Practical Considerations

With the exception of one or two factors, the fit and finish on Vaja’s Classic case were better than on the Deluxe Leather Case: the screen and Click Wheel didn’t align quite perfectly with the holes in the Global Source case we tested, whereas they looked almost ideal in Vaja’s case. The leather, padding and stitching were all just a little nicer in Vaja’s design. And Vaja’s case included a built-in transparent plastic screen protector, which Global Source did not, which may be a moot issue given that the flipping lids of both cases are intended to protect the iPods’ screens.

Global Source’s case came out ahead in surface protection, however, covering virtually the entire iPod mini save the headphone jack corner when closed. This contrasted sharply with Vaja’s decision to leave each of the mini’s corners unprotected, and though the Deluxe Leather Case is ever-so-slightly bulkier at its edges, the iPod mini is better guarded for their choice. Additionally, Global Source opted to use a simple magnetic latch clasp rather than the brass snap favored by Vaja, a decision that we preferred given its simpler user opening and closure.

We found that accessing the iPod mini inside the case was easy, and once inserted, it felt well-protected. A thin velvety interior provides scratch protection and holds the mini properly in place, while the access holes on the case made insertion and removal of the mini easier than in Vaja’s Classic. Despite the imperfect alignment of the front holes, we found control and screen access to be acceptable, and liked Global Source’s cutout for the headphone jack. Hold switch access was easier, practically speaking, than on Vaja’s Classic, and the magnetic clasp gave us fewer wear and tear worries than Vaja’s brass snap.

It also bears brief mention that every Deluxe Leather Case apparently includes an oversized fabric pouch very similar to the one Apple packed in with third-generation iPods. Presumably the pouch can hold either the encased iPod mini or additional accessories, yet given the huge size of the pouch (almost big enough for a man’s full hand), we didn’t find it to be particularly useful. But then, we really can’t complain about a well-intentioned freebie.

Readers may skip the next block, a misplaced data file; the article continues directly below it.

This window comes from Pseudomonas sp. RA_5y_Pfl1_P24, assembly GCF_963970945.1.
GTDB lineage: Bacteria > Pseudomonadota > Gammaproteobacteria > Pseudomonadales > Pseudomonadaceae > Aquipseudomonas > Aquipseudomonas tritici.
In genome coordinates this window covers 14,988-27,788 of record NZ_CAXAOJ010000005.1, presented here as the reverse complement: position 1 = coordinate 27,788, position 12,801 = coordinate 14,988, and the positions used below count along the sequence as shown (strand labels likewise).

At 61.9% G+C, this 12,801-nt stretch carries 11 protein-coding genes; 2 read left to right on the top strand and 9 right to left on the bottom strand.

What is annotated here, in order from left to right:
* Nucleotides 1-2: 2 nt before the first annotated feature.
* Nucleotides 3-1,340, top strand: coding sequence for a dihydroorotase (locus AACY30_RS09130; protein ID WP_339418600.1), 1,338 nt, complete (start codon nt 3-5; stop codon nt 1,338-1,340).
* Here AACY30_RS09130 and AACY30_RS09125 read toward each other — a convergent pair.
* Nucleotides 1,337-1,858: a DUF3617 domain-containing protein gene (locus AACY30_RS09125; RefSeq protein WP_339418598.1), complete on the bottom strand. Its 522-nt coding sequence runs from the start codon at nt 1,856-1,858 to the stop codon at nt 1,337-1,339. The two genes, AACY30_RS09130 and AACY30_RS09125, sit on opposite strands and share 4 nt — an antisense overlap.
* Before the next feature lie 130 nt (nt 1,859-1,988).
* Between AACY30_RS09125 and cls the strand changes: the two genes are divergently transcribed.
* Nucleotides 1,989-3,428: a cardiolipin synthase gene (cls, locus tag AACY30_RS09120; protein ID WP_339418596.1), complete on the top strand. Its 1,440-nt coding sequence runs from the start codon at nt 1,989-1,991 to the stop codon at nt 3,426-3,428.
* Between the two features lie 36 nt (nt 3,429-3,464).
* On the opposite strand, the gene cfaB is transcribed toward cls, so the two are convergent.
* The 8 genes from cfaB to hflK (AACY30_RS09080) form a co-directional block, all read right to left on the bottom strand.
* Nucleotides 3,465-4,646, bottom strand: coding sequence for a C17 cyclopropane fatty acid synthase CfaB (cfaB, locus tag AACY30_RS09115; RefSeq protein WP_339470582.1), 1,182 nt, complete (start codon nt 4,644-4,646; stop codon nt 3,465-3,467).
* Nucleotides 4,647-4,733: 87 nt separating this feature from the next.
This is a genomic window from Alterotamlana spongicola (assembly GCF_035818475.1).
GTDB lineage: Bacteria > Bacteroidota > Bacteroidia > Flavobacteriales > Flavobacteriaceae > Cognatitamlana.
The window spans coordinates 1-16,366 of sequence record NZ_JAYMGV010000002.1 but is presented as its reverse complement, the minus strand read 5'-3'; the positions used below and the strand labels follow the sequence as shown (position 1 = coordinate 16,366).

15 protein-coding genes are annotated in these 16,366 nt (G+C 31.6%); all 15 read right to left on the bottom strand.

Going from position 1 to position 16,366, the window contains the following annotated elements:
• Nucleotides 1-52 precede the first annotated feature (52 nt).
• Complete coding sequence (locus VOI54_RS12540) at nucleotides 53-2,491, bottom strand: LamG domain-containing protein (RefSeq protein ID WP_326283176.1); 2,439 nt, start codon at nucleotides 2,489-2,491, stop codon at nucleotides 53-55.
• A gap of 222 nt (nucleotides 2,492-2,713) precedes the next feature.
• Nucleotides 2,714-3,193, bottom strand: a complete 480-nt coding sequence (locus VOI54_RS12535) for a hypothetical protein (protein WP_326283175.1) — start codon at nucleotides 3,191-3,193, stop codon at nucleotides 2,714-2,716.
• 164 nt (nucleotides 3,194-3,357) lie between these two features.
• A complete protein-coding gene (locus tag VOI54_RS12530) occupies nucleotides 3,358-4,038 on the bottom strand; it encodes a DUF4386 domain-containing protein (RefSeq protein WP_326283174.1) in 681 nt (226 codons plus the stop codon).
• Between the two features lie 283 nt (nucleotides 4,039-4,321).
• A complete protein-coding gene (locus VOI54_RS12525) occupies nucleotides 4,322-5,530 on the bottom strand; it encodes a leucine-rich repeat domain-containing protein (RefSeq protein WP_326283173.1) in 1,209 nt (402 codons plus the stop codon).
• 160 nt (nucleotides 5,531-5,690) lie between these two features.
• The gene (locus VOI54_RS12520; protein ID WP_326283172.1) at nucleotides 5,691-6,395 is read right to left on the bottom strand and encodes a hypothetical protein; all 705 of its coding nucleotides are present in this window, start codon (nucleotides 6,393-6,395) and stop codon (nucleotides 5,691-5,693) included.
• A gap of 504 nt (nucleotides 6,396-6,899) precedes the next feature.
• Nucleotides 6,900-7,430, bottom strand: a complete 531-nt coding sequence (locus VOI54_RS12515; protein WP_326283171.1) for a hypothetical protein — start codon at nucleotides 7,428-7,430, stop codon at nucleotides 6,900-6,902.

Value and Conclusions

Given Vaja’s prior dominance of the premium leather iPod case category, it’s tempting to suggest that competitors would be hard-pressed to beat the Argentine leather masters, but that’s not really the case. There’s plenty of room for lower-priced competitors, and we really liked the fact that Global Source’s product comes so close to Vaja’s Classic without costing as much. Some may even find that the Deluxe Leather Case has features that appeal better to their needs than Vaja’s Classic.

At $27.99, the Deluxe Leather Case is a good value for the dollar and looks quite nice for the price. Vaja’s leather looks more than a hint better, but Global Source’s option is not by any means lacking visually, and if it weren’t for Vaja’s wider variety of color options, the difference between the companies’ options would be a closer call. Global Source’s web site enticed prospective customers this weekend with a temporary twenty-percent additional discount, which brings the Deluxe Leather Case into silicone rubber case pricing territory and makes it even more affordable for potential users.

With that said, we continue to prefer the design of Vaja’s non-flipping iVod case as our favorite leather product for the iPod mini, but we acknowledge that in both appearance and price, these products are almost in different categories. Those who prefer flip-lid cases will find Global Source’s Deluxe Leather Case to offer more than acceptable protection for the iPod mini. It’s a good debut for a welcome new player in the iPod accessory market.

Jeremy Horwitz is Senior Editor of iLounge and practices intellectual property law in his spare time. His recent book, Law School Insider, has been called the “best book about law school - ever,” and he continues to contribute to Ziff-Davis electronic entertainment magazines.

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Editors' Note: iLounge only reviews products in "final" form, but many companies now change their offerings - sometimes several times - after our reviews have been published. This iLounge article provides more information on this practice, known as revving.